When Java first arrived, the initial hype was all about “write once, run anywhere”. It’s language a mess of compromises born out of it’s heritage as a language for embedded machines and a desire to keep C++ programmers happy. Once people got over the novelty of inherently portable code, the attention then fell (initially favourably) on Applets, followed by protests against the non-portable nature of AWT. Penetration outside of the web was minor.
Swing addressed some of the flaws of AWT, and the introduction of the Servlet API lead to Java being used in more enterprise environments – the Servlet API was by no means perfect, but coupled with Java’s threading model and its portability made it an attractive choice for web-based applications. With the various J2EE technologies, Java really took of in the enterprise space, and the tools started to follow – no longer did we have to make do with inferior tools such as Visual Cafe or Parts, but could now use free IDE’s such as Netbeans, Eclipse and commercial tools like IntelliJ, JProbe and the like.
Now, Java is vying for control of the enterprise space with Microsoft’s .NET, with many companies being a ‘mixed shop’ – a host of interoperability technologies making using both feasible. Java started off as a language which took a few good ideas, a few old ideas, and a few bad ideas. It took API’s and tools to push it into the enterprise space, and this didn’t happen overnight, but each advance made the next advance easier.
Ruby is a language which has been around for about ten years now, but outside of perhaps Japan has made little inroads into traditional computing environments. Many put this down to it’s dynamic-typed nature (and use this as a reason for Python’s similarly slow adoption compared to that of Java) – and perhaps to a point that is true. In a less-mature environment, where testing is not a key concern, compile-time safety might be an important safeguard – however frequently people are finding static-typing more of a restriction than a benefit.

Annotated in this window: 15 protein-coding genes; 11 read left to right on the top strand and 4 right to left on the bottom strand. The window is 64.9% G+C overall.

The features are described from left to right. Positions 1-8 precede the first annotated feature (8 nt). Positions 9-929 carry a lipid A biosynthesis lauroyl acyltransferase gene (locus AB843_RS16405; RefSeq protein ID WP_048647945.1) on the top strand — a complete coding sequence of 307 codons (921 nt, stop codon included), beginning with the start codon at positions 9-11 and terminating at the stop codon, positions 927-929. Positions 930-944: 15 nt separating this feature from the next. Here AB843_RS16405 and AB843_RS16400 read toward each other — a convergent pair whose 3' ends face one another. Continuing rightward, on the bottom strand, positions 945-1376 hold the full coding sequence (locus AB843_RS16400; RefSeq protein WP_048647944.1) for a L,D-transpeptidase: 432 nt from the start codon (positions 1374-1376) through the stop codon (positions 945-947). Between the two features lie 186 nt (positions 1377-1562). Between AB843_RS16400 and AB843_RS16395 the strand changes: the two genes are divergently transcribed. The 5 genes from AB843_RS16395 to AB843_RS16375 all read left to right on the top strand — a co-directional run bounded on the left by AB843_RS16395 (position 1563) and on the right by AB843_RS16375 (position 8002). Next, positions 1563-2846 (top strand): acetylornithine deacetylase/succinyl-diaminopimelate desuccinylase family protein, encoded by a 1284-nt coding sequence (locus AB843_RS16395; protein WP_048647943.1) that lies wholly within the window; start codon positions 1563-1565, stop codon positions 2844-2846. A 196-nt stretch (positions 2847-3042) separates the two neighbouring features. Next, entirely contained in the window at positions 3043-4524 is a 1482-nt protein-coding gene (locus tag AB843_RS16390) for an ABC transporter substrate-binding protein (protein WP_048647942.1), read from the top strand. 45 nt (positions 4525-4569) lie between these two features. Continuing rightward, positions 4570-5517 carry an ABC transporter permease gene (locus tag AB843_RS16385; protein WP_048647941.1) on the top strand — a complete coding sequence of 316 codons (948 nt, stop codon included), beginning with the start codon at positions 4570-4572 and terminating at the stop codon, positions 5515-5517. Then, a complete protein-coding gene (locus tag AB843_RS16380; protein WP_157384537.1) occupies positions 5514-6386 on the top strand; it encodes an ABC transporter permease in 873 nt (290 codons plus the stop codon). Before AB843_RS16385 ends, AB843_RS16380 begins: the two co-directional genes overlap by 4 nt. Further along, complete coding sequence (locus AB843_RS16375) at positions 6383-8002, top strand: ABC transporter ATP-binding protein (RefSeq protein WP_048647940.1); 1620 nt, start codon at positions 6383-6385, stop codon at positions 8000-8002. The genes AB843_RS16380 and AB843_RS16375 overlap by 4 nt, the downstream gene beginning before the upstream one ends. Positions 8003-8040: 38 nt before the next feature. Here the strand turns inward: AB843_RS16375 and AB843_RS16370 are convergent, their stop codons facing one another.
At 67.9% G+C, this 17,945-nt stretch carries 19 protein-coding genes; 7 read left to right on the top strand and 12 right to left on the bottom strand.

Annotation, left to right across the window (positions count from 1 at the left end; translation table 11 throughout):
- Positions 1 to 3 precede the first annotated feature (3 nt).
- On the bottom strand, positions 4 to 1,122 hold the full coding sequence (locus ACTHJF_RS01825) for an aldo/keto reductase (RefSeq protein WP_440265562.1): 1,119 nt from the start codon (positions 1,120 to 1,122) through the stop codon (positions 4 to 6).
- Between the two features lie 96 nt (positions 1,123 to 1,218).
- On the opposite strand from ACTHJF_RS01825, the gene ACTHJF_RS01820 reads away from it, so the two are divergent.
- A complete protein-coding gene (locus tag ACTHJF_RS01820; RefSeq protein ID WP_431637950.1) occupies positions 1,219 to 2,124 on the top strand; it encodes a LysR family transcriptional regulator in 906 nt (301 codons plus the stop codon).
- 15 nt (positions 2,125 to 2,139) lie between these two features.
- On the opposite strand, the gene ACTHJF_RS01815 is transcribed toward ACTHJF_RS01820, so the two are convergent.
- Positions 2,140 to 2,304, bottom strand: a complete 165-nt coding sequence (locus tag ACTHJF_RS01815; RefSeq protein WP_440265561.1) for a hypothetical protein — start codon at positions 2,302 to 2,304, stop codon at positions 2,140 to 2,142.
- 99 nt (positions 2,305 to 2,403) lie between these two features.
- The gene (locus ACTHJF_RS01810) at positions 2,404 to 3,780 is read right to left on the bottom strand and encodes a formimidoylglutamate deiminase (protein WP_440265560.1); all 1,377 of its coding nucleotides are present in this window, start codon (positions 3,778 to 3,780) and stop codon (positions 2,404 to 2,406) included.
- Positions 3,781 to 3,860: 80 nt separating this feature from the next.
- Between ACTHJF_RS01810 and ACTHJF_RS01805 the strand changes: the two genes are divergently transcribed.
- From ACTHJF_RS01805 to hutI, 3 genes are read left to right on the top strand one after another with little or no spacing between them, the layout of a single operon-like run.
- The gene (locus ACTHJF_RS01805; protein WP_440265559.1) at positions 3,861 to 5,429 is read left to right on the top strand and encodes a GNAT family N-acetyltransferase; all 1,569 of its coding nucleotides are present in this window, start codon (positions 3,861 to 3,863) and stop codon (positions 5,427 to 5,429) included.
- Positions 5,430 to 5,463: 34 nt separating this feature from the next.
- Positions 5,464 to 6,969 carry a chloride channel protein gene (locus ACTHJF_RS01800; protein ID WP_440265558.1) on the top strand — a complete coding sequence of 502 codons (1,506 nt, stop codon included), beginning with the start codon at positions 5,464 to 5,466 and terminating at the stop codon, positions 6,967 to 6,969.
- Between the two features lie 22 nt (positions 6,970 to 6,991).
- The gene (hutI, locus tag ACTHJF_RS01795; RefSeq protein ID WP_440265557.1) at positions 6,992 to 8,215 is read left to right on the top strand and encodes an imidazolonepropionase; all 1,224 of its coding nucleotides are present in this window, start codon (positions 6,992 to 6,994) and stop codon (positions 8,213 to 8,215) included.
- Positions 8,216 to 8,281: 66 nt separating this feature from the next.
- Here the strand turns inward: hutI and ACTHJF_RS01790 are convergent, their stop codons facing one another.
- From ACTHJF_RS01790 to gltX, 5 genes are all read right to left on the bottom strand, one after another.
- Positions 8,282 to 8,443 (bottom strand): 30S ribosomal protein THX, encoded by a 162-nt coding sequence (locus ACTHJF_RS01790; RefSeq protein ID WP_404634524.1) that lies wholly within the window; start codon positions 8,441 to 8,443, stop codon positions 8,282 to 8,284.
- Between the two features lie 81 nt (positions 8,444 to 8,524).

So what else might be to blame for the lack of success of languages such as Python and Ruby? Unlike Java, neither has had the killer API’s and the killer tools to differentiate themselves enough from the competition. The Java API’s weren’t perfect, but as a package (taken together with the backing of commercial interests) they differentiated themselves enough from the alternatives to make them a success.
In many ways there are a series of vicious circles at work here that are slowing the adoption of alternative languages such as Ruby and Python. Without knowledge in workforce, companies won’t adopt a new language, therefore they wont use the new language, therefore there won’t be a workforce who know the new language. Without the tools, the cost of using the new language is greater, therefore less people will use it, therefore there is less of a market for tools to support the new language. And without a clear differentiator as a reason to adopt the language, the language doesn’t get adopted as widely, therefore the possibility of a clear differentiator arriving is reduced.
As any fan of system’s thinking will tell you, one of the ways to turn a vicious circle to a virtuous one, is to inject some new variable into the equation. Ruby and Python need to start seeing some decent tools and API’s that mark them apart from others. And it’s possible, _just_ possible that Ruby might have found its first killer app in Rails. But for Ruby to make more inroads, it has to be the start of a process that will see further tools, libraries a knowledgeable workforce follow.